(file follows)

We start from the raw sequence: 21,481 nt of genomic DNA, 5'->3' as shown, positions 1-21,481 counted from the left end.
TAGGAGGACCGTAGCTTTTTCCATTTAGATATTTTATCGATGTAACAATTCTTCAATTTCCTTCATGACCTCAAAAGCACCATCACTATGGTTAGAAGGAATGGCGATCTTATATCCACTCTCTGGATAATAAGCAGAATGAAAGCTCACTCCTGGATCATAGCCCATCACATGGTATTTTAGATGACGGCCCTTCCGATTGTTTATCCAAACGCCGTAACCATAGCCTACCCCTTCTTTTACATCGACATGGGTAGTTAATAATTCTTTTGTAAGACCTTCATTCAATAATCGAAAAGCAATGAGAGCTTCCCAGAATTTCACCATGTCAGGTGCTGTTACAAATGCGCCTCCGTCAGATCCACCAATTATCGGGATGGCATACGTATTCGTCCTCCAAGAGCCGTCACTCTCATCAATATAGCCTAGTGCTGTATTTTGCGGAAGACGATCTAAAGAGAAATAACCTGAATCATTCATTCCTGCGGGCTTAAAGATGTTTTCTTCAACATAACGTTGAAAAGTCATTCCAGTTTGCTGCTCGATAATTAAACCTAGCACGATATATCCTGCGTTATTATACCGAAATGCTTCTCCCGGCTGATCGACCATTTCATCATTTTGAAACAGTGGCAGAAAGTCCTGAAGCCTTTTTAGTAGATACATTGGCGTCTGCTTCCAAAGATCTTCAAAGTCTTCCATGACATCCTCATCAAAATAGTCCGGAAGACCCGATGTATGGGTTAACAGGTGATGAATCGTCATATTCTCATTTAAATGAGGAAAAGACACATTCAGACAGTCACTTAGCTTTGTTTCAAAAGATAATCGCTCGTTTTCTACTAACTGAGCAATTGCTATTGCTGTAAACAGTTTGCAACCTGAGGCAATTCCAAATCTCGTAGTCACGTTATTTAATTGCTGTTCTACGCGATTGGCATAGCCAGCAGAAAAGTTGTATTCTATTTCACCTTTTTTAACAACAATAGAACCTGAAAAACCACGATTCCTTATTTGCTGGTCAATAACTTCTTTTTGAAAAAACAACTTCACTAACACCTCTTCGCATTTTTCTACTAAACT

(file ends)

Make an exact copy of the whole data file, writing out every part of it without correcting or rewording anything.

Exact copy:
We start from the raw sequence: 21,481 nt of genomic DNA, 5'->3' as shown, positions 1-21,481 counted from the left end.
TAGGAGGACCGTAGCTTTTTCCATTTAGATATTTTATCGATGTAACAATTCTTCAATTTCCTTCATGACCTCAAAAGCACCATCACTATGGTTAGAAGGAATGGCGATCTTATATCCACTCTCTGGATAATAAGCAGAATGAAAGCTCACTCCTGGATCATAGCCCATCACATGGTATTTTAGATGACGGCCCTTCCGATTGTTTATCCAAACGCCGTAACCATAGCCTACCCCTTCTTTTACATCGACATGGGTAGTTAATAATTCTTTTGTAAGACCTTCATTCAATAATCGAAAAGCAATGAGAGCTTCCCAGAATTTCACCATGTCAGGTGCTGTTACAAATGCGCCTCCGTCAGATCCACCAATTATCGGGATGGCATACGTATTCGTCCTCCAAGAGCCGTCACTCTCATCAATATAGCCTAGTGCTGTATTTTGCGGAAGACGATCTAAAGAGAAATAACCTGAATCATTCATTCCTGCGGGCTTAAAGATGTTTTCTTCAACATAACGTTGAAAAGTCATTCCAGTTTGCTGCTCGATAATTAAACCTAGCACGATATATCCTGCGTTATTATACCGAAATGCTTCTCCCGGCTGATCGACCATTTCATCATTTTGAAACAGTGGCAGAAAGTCCTGAAGCCTTTTTAGTAGATACATTGGCGTCTGCTTCCAAAGATCTTCAAAGTCTTCCATGACATCCTCATCAAAATAGTCCGGAAGACCCGATGTATGGGTTAACAGGTGATGAATCGTCATATTCTCATTTAAATGAGGAAAAGACACATTCAGACAGTCACTTAGCTTTGTTTCAAAAGATAATCGCTCGTTTTCTACTAACTGAGCAATTGCTATTGCTGTAAACAGTTTGCAACCTGAGGCAATTCCAAATCTCGTAGTCACGTTATTTAATTGCTGTTCTACGCGATTGGCATAGCCAGCAGAAAAGTTGTATTCTATTTCACCTTTTTTAACAACAATAGAACCTGAAAAACCACGATTCCTTATTTGCTGGTCAATAACTTCTTTTTGAAAAAACAACTTCACTAACACCTCTTCGCATTTTTCTACTAAACT